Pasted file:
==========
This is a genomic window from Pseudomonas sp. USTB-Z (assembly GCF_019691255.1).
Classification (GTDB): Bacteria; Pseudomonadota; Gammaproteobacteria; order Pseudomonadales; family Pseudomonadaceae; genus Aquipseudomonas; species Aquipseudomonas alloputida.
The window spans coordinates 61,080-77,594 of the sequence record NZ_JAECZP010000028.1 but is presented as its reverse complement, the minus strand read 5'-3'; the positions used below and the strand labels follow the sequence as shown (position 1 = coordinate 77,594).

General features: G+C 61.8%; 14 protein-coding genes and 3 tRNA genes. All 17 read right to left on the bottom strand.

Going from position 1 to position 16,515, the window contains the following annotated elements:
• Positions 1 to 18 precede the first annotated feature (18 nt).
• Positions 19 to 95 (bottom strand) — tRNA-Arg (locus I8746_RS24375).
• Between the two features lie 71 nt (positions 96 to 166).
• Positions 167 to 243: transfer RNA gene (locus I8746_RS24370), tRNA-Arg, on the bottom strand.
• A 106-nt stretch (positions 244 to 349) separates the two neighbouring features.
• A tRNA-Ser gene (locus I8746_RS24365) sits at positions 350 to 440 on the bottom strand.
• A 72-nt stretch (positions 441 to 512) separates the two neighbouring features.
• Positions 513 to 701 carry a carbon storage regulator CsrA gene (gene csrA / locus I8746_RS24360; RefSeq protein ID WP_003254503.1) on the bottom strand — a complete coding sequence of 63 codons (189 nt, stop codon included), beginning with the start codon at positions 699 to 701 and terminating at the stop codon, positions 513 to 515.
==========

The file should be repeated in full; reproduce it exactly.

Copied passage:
This is a genomic window from Pseudomonas sp. USTB-Z (assembly GCF_019691255.1).
Classification (GTDB): Bacteria; Pseudomonadota; Gammaproteobacteria; order Pseudomonadales; family Pseudomonadaceae; genus Aquipseudomonas; species Aquipseudomonas alloputida.
The window spans coordinates 61,080-77,594 of the sequence record NZ_JAECZP010000028.1 but is presented as its reverse complement, the minus strand read 5'-3'; the positions used below and the strand labels follow the sequence as shown (position 1 = coordinate 77,594).

General features: G+C 61.8%; 14 protein-coding genes and 3 tRNA genes. All 17 read right to left on the bottom strand.

Going from position 1 to position 16,515, the window contains the following annotated elements:
• Positions 1 to 18 precede the first annotated feature (18 nt).
• Positions 19 to 95 (bottom strand) — tRNA-Arg (locus I8746_RS24375).
• Between the two features lie 71 nt (positions 96 to 166).
• Positions 167 to 243: transfer RNA gene (locus I8746_RS24370), tRNA-Arg, on the bottom strand.
• A 106-nt stretch (positions 244 to 349) separates the two neighbouring features.
• A tRNA-Ser gene (locus I8746_RS24365) sits at positions 350 to 440 on the bottom strand.
• A 72-nt stretch (positions 441 to 512) separates the two neighbouring features.
• Positions 513 to 701 carry a carbon storage regulator CsrA gene (gene csrA / locus I8746_RS24360; RefSeq protein ID WP_003254503.1) on the bottom strand — a complete coding sequence of 63 codons (189 nt, stop codon included), beginning with the start codon at positions 699 to 701 and terminating at the stop codon, positions 513 to 515.